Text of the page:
Getting up before dawn amidst the growing cacophony of doves, pigeons, droning insects and waking roosters, Erika, a young mother of five children living in the rural village of Caluco, El Salvador, would coax a fire to life over an open cooking hearth in her living room.
After setting an enamel pitcher on to boil for coffee, using beans she'd grown and picked herself, she would begin to make fresh tortillas for her family, cooking them on the same type of comal (griddle) used by her grandmother.
The scene could be considered a gentle idyll if it were not for the red-rimmed eyes and coughing that accompanied the process every single day.
For most mothers like Erika, who reside in the rural countryside of Central America and other poor parts of the world, a typical day doesn't start with homegrown coffee or warm tortillas. It starts with smoke.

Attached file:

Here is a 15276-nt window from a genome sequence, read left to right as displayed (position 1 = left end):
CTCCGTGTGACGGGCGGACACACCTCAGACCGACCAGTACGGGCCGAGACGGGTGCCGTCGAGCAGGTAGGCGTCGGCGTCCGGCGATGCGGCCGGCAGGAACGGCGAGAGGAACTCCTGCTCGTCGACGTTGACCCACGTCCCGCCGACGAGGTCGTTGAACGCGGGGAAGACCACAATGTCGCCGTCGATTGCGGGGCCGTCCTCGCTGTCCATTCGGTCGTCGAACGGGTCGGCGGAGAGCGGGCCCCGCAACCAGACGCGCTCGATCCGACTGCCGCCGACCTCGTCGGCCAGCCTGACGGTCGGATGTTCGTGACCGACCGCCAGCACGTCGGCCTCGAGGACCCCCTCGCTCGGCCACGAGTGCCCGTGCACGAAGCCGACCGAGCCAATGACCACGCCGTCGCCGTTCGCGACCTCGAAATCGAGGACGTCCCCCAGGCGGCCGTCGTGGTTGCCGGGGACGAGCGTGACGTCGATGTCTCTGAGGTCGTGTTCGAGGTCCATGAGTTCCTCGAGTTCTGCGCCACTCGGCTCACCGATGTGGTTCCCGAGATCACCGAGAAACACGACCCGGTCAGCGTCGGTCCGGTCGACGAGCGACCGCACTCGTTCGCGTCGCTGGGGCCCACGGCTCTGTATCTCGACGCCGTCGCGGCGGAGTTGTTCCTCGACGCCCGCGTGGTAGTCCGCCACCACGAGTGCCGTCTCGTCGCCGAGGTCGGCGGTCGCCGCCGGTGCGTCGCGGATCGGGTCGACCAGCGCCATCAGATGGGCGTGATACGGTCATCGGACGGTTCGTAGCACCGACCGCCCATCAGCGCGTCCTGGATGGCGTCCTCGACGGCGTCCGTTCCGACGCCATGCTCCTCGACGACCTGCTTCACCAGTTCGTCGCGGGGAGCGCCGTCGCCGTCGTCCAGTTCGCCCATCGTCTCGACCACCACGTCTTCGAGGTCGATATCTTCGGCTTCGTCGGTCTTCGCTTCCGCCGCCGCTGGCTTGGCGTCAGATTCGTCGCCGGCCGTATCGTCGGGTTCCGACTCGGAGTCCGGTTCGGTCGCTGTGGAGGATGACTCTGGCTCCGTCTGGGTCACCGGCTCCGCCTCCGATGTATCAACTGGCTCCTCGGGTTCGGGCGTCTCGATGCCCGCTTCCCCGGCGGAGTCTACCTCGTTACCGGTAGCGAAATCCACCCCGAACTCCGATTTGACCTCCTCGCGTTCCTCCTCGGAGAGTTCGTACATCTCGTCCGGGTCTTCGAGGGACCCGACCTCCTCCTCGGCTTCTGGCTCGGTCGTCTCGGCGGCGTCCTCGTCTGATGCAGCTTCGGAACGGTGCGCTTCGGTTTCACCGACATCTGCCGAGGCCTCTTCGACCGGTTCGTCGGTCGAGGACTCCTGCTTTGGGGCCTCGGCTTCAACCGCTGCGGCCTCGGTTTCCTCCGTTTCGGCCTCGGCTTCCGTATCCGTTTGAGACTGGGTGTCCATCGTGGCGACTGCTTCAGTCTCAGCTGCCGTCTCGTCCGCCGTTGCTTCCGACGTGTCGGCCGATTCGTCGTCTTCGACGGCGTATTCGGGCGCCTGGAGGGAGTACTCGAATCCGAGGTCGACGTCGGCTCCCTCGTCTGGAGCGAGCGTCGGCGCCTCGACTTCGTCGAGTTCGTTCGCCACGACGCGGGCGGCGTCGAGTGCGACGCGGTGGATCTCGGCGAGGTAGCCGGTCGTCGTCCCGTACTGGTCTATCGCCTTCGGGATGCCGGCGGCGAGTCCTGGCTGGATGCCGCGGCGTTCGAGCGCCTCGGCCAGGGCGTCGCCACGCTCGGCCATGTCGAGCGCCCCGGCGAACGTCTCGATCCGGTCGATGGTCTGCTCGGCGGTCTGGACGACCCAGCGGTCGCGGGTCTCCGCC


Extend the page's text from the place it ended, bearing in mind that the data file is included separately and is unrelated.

The Problem of Smoke
According to the World Health Organization (WHO), over three billion people worldwide - mostly women and children -breathe in deadly smoke from home cooking fires every year. Repeated exposure causes eye, skin and respiratory infections.
And because the smoke penetrates deep into lungs and cardiovascular systems, kitchen smoke also produces devastating illnesses such as heart disease, stroke and lung cancer.
In El Salvador, 18 percent of all deaths of children under the age of five are attributed to acute respiratory infections (ARI) which are primarily caused by smoke inhalation. ARIs are also responsible for approximately one-third of the outpatient visits to rural clinics which takes a great toll on a family's well-being, emotionally and financially.
The health of adult women is also at great risk. Women across the globe are primary caregivers, and mothers labor for many hours a day over open fires, fires that typically produce about 400 cigarettes’ worth of smoke an hour.
For Erika, a lifetime of breathing 400 cigarettes' worth of smoke daily had taken a heavy toll on her health.